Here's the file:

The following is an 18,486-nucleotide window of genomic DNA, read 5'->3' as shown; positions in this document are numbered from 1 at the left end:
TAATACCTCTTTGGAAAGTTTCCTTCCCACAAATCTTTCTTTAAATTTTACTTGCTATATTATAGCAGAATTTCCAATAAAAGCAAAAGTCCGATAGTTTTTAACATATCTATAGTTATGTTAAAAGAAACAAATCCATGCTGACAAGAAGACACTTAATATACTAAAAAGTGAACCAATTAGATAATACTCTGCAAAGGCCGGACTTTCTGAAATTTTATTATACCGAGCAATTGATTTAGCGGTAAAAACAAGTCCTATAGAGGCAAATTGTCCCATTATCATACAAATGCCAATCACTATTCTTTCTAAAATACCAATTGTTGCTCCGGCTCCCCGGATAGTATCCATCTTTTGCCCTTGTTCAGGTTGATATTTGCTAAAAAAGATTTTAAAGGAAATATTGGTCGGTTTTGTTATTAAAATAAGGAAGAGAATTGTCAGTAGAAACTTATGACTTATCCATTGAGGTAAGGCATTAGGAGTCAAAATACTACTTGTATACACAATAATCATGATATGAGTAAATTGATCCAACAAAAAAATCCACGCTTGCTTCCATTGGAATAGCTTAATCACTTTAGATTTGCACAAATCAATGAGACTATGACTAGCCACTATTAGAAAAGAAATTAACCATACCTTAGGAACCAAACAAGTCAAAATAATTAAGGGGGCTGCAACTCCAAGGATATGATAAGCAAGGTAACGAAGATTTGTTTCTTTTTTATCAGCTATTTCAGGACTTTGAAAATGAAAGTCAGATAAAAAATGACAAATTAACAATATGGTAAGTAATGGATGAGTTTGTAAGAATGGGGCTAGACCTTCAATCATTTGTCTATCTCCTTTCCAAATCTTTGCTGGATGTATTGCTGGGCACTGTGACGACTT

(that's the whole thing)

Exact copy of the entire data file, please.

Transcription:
The following is an 18,486-nucleotide window of genomic DNA, read 5'->3' as shown; positions in this document are numbered from 1 at the left end:
TAATACCTCTTTGGAAAGTTTCCTTCCCACAAATCTTTCTTTAAATTTTACTTGCTATATTATAGCAGAATTTCCAATAAAAGCAAAAGTCCGATAGTTTTTAACATATCTATAGTTATGTTAAAAGAAACAAATCCATGCTGACAAGAAGACACTTAATATACTAAAAAGTGAACCAATTAGATAATACTCTGCAAAGGCCGGACTTTCTGAAATTTTATTATACCGAGCAATTGATTTAGCGGTAAAAACAAGTCCTATAGAGGCAAATTGTCCCATTATCATACAAATGCCAATCACTATTCTTTCTAAAATACCAATTGTTGCTCCGGCTCCCCGGATAGTATCCATCTTTTGCCCTTGTTCAGGTTGATATTTGCTAAAAAAGATTTTAAAGGAAATATTGGTCGGTTTTGTTATTAAAATAAGGAAGAGAATTGTCAGTAGAAACTTATGACTTATCCATTGAGGTAAGGCATTAGGAGTCAAAATACTACTTGTATACACAATAATCATGATATGAGTAAATTGATCCAACAAAAAAATCCACGCTTGCTTCCATTGGAATAGCTTAATCACTTTAGATTTGCACAAATCAATGAGACTATGACTAGCCACTATTAGAAAAGAAATTAACCATACCTTAGGAACCAAACAAGTCAAAATAATTAAGGGGGCTGCAACTCCAAGGATATGATAAGCAAGGTAACGAAGATTTGTTTCTTTTTTATCAGCTATTTCAGGACTTTGAAAATGAAAGTCAGATAAAAAATGACAAATTAACAATATGGTAAGTAATGGATGAGTTTGTAAGAATGGGGCTAGACCTTCAATCATTTGTCTATCTCCTTTCCAAATCTTTGCTGGATGTATTGCTGGGCACTGTGACGACTT